The news can sound dire. Opioid addiction is ruining families and taking lives at an ever increasing rate. In this roundtable discussion, Dr. Gottlieb brings together Livengrin Board member Bruce Murray and wife Ginny, a clinician, researcher, family members and individuals in recovery to go beyond the headlines and look at what is working to bring addicts into treatment.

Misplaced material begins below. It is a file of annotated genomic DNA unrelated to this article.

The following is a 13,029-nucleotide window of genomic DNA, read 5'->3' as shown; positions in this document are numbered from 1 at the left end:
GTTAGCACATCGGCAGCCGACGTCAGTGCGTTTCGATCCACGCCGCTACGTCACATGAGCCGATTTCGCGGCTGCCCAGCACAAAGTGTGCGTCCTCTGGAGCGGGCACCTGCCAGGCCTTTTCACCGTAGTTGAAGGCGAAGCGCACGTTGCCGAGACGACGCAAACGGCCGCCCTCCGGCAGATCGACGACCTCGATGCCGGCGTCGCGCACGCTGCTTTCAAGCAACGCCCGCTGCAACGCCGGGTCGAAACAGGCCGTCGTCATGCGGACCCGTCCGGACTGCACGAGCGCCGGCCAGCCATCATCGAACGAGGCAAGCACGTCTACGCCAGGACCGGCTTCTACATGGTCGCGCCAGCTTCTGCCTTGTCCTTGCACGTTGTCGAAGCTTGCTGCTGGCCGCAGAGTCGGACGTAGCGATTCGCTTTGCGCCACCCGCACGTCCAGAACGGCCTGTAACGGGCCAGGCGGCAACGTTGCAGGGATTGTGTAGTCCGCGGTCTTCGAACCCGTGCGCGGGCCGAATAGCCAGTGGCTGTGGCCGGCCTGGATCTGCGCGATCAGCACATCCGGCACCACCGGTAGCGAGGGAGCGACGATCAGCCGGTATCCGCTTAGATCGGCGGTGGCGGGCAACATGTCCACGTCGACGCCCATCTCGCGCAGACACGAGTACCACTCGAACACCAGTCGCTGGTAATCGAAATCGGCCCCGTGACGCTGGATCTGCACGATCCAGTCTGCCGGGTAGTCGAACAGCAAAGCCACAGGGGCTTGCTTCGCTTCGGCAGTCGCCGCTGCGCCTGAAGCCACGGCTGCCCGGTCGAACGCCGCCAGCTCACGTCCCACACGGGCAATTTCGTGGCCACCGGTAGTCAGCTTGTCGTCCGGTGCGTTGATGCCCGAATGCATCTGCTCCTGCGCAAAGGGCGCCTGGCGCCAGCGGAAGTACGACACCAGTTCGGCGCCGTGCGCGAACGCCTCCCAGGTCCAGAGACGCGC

By William Kenny Jan. 3, 2017 Dense woods, undulating hills and gently flowing streams shroud the Livengrin Foundation’s Bensalem headquarters, largely isolating the 43-acre addiction treatment facility from the bustling community outside it. The privacy is clearly by design. After all, alcoholics and drug abusers in the early stages of recovery benefit from the serenity of nature and need not be exposed to the public stigmas associated with their disease as they cope with its emotional, physical and financial consequences. Livengrin’s Hulmeville Road campus has looked essentially that way since a wealthy and blissfully eccentric advertising executive and entrepreneur, Standish Forde Hansell, purchased the former Brice Farm and founded the nonprofit there in 1966, naming the inpatient facility after a personal mantra: “live and grin.” Yet, with its golden anniversary commemorations now complete and the foundation embarking on its second half-century, it finds itself engaged in a fierce competition where, ironically enough, public attention might serve as one of its greatest assets. Road to recovery: Livengrin Foundation serves more than 4,000 patients annually at eight campuses, including a counseling center at 9140 Academy Road in the Northeast. Above, president and CEO Rick Pine leads a tour of the foundation’s Bensalem [...]